Monday, June 8, 2015

House Finch

If you were born before the decade of the 60's and lived in the Eastern United States, it is likely you never saw these birds growing up. Living in Southern New England, I know I didn't. Once they did start appearing, it seemed like they were everywhere, like sparrows.

House Finches were originally indigenous to Mexico and the Western U. S. They were shipped to pet dealers in the New York area in the 1940's and sold as "Hollywood Finches." Some were intentionally released when pet stores tried to avoid prosecution for having them illegally. They proliferated in the wild and soon increased their territory to the point where they can be found throughout the U. S. The male is on the left and the female on the right.

They are monogamous and do not migrate. They are very prolific and, because they do not migrate, get a jump start on the breeding season. This year, they started nesting in March, but last year, they began nesting in February! Last year, this pair produced three broods; this year, they are already on their second clutch — and it is only early June!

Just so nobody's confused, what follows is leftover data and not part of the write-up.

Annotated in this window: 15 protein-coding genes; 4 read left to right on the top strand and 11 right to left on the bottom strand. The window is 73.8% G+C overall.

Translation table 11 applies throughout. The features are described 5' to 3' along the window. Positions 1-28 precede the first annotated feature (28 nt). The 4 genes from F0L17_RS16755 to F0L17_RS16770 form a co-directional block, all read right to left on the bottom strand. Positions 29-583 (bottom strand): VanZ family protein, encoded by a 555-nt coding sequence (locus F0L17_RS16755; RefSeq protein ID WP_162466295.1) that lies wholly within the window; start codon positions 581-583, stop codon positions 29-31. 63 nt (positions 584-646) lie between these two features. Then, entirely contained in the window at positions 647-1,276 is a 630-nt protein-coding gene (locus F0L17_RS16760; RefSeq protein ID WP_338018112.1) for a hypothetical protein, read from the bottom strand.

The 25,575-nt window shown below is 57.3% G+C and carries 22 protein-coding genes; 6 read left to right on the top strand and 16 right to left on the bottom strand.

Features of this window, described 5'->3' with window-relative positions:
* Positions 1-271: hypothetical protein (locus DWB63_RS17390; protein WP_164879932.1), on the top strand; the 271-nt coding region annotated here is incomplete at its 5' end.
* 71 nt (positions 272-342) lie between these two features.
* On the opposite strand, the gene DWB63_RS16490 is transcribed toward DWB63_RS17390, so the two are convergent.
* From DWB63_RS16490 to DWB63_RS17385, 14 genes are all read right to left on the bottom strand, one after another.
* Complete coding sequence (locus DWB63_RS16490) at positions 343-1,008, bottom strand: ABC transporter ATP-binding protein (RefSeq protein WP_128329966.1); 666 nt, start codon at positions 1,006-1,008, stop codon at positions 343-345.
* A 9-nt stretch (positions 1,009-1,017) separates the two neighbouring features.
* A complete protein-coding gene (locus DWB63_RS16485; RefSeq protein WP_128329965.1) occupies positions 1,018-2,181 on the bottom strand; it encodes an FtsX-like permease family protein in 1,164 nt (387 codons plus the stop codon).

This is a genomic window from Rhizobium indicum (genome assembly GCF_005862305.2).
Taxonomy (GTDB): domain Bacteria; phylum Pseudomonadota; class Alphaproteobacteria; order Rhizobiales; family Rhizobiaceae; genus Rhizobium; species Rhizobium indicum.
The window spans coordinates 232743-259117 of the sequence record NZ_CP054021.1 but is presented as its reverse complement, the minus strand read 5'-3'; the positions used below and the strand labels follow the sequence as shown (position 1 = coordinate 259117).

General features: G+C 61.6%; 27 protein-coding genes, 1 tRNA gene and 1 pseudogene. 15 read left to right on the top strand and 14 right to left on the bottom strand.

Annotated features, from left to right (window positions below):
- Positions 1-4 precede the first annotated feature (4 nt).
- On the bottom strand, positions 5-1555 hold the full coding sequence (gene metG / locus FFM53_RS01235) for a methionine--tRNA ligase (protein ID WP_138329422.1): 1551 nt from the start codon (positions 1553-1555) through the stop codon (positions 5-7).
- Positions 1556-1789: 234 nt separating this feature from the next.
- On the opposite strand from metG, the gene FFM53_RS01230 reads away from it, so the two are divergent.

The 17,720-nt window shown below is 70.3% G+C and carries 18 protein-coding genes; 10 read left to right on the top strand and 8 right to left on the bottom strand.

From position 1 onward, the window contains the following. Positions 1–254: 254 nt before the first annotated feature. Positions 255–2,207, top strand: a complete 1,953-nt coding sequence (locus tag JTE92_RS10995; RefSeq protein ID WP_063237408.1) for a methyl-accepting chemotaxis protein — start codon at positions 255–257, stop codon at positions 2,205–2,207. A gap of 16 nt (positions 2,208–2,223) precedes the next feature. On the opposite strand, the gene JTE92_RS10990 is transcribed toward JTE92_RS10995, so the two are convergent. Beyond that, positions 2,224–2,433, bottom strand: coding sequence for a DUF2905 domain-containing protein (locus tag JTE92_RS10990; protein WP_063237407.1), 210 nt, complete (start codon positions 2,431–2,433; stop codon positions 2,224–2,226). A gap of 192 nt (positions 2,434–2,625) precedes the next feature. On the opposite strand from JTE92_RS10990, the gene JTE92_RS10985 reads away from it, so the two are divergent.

They do seem to be good parents. The female will actually build her nests, stacked one upon another. Last year, they were stacked three high. She will commonly have five or six eggs per clutch. They like the porch because it is out of the rain. She has a preference for an artificial hanging plant.

Dandelion seeds are among some of the
most favored seeds to feed the young.

I'm not sure if the male feeds her while she is setting, but if I disturb her by having to do something over on the side porch, she will take the opportunity to fly off to the feeder for a quick snack. Both parents participate in feeding the chicks and staying with them once they have fledged.

It isn't very long before the chicks are testing their wings and wanting to get out of the nest.

The parents continue to feed the babies after they have fledged. They are one of the few birds that feed their babies entirely plant matter. They don't feed them any bugs or worms like many other bird species do.

Before you know it, they are empty nesters
and begin the process all over again.

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